Because the reactive microslip zones 16, 17 have a smaller diameter porosity than the contiguous electrodes, there is an increase in the contact area between the electrode materials comprising the reactive microslip zones and the electrolyte, increasing electrical conduction at the interfaces and increasing the number of active sites where oxygen molecules can interact with electrons to form oxygen ions at or near the electrolyte surface proximate to cathode 6, and fuel molecules can react with oxygen ions at or near the opposite electrolyte surface, proximate to the anode 5.

In a preferred mode, the reactive microslip zone 16 comprises a mixed conductor material, such that, for example, oxygen ions can form throughout the zone by the ionization reaction taking place within the zone rather than only at its interface with the electrolyte, dramatically increasing the number of active sites. In a further preferred mode, the reactive microslip zone 17 proximate the bulk anode 4 comprises a sulfur tolerant material as set forth above.

The improvement in the current established by the cell having the reactive microslip zone is on the order of about 350% to 500%, increasing from 3 amps up to about 15 amps in test cells. Current densities up to about 800 mA/cm2 and power densities of up to 430 mW/cm2 have been achieved at high fuel utilization.

The reactive microslip zone can be made by prefabrication as well as in situ processing by standard ceramic techniques. The zone can be tape cast with a binder such as a thermoset or thermoplastic binder, coextruded or co-calendared, or can be screen printed or deposited by plasma spray techniques. Whether the reactive microslip zone comprises a separate, integral member within the fuel cell or is continuous with its adjacent bulk electrode depends upon the fabrication technique. The reactive microslip zone is preferably about 50 microns to 200 microns thick.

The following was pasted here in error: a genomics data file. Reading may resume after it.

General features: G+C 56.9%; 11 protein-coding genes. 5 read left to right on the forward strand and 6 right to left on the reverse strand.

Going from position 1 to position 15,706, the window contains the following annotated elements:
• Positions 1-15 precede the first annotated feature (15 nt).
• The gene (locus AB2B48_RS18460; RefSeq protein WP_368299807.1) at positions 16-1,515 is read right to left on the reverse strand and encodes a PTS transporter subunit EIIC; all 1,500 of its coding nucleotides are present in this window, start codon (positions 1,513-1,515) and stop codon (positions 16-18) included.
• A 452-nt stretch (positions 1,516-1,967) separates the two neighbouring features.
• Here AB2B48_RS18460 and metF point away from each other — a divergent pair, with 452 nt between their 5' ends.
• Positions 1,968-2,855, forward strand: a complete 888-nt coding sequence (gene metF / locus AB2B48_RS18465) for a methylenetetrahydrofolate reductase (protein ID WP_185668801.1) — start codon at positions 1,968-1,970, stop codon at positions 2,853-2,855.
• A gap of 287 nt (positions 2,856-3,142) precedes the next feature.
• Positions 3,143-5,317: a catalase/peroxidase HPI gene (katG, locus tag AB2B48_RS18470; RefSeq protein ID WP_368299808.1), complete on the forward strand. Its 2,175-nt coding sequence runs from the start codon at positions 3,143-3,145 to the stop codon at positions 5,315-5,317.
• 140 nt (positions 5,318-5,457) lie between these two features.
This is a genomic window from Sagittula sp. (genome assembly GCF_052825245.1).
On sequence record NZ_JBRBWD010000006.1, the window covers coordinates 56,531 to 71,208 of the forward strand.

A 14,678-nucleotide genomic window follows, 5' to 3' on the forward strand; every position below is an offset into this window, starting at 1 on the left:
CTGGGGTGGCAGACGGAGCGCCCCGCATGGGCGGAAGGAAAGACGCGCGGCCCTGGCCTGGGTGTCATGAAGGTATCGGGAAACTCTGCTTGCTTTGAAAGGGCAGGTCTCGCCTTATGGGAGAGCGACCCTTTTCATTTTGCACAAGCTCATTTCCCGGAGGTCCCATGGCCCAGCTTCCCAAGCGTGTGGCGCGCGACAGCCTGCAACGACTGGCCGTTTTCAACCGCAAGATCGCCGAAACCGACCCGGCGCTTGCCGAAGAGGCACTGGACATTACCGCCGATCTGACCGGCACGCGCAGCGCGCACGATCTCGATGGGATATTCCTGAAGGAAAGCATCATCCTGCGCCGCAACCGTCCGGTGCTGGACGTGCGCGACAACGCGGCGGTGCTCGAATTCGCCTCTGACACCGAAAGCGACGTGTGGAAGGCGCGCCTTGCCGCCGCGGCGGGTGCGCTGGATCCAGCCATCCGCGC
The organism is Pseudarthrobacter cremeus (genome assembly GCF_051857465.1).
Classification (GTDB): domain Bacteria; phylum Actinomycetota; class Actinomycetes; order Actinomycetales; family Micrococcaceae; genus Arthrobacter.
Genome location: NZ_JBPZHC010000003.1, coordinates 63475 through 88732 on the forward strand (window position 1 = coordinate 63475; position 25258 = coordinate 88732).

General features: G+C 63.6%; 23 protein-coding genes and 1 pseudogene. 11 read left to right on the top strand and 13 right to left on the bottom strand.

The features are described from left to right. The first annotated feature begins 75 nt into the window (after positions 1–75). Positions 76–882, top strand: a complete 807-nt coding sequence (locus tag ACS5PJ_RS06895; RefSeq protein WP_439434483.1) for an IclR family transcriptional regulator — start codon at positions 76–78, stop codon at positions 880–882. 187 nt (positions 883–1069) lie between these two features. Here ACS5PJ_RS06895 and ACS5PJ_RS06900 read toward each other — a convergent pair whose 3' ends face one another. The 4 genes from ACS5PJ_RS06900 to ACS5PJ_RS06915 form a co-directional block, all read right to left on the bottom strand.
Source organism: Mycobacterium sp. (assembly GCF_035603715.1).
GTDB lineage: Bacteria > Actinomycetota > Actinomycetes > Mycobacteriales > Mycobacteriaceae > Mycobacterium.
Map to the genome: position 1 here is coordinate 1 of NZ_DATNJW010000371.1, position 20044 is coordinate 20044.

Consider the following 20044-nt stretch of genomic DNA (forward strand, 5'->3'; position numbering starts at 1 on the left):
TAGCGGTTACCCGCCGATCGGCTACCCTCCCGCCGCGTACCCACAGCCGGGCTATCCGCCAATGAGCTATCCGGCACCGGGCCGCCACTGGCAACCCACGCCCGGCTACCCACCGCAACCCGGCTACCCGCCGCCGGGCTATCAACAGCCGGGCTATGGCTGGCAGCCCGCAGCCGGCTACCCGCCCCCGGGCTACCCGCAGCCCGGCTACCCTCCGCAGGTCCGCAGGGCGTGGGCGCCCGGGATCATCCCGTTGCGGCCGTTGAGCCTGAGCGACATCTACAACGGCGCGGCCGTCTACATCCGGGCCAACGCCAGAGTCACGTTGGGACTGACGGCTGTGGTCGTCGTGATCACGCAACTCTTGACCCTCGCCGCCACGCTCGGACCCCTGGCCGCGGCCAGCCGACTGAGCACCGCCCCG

The reactive microslip zones differ from the "painted ink" interfacial layers at the electrolyte surfaces in that the reactive microslip zones each comprise a robust layer or zone, capable of uniform fabrication, resiliency, and dimensional control in the variability of thickness so as to be able to relieve mechanical stress within the cell. In the embodiment in which the reactive microslip zone comprises an integral member, the handleability and mechanical buffering value of the integral reactive microslip zone member in the green state improves cell assembly procedures as well as the operation of the finished cell. The integral member can mold itself to conform to adjacent cell elements in response to the mechanical forces present in the cell.

The reactive microslip zone, as well as the adjacent or continuous bulk electrode are preferably fabricated to form a gradient in porosity. It is the preferred morphology to provide the smallest particle sizes and smallest pores at the surface where reaction is to occur, such as near the surface of the electrolyte, in order to provide the largest amount of particles and active sites in contact with the zirconia, or other conductor, of the electrolyte. Use of a gradient, however, with larger particle sizes and larger porosity leading up to the smaller pored portion, permits more gas to be provided to the reaction area initially. It is important that the porosity provided in the electrode and microslip zone be interconnected porosity so as to permit the flow of gas through the layers.